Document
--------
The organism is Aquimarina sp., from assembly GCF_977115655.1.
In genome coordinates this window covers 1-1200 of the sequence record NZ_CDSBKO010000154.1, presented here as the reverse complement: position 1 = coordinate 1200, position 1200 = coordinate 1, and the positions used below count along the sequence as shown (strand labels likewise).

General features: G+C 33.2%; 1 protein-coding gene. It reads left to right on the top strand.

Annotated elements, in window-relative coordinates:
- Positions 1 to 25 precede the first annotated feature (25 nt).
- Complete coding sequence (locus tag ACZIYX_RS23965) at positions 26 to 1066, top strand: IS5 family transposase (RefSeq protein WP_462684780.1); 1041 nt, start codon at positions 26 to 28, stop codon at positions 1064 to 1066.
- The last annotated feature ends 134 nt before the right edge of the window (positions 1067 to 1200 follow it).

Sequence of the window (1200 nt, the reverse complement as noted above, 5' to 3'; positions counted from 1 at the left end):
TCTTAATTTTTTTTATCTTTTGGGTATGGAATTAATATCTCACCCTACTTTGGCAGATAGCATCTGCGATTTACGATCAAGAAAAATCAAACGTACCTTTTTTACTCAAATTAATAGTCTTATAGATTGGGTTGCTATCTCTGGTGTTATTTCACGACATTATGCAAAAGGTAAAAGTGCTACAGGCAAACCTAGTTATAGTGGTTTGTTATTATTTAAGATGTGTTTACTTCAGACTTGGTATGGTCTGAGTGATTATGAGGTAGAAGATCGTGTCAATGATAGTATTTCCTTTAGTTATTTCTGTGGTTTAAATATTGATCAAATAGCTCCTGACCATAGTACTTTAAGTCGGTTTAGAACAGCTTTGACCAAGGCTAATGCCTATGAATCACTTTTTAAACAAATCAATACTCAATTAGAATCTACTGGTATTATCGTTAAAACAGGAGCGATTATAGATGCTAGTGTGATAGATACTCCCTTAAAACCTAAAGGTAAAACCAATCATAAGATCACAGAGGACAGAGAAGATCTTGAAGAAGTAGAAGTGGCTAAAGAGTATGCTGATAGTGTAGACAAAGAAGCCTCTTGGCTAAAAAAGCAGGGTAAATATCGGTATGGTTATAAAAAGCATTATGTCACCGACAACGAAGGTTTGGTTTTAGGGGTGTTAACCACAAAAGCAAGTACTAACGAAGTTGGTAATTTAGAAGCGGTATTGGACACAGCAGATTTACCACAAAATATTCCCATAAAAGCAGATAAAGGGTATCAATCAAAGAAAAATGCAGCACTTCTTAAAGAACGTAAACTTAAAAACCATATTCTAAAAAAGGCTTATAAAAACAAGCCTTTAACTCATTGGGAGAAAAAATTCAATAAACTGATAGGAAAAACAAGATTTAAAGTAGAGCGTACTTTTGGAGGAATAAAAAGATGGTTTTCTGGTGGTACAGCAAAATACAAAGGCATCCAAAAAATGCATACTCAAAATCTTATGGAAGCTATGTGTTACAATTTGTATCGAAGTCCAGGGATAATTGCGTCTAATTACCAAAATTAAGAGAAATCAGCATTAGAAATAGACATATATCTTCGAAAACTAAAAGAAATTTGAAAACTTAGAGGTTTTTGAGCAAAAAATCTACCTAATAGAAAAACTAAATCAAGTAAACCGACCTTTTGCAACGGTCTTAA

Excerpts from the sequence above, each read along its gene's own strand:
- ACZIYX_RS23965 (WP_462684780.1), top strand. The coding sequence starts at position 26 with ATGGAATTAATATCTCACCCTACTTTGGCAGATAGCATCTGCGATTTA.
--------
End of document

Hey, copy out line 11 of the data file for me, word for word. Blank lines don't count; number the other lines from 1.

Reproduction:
- ACZIYX_RS23965 (WP_462684780.1), top strand. The coding sequence starts at position 26 with ATGGAATTAATATCTCACCCTACTTTGGCAGATAGCATCTGCGATTTA.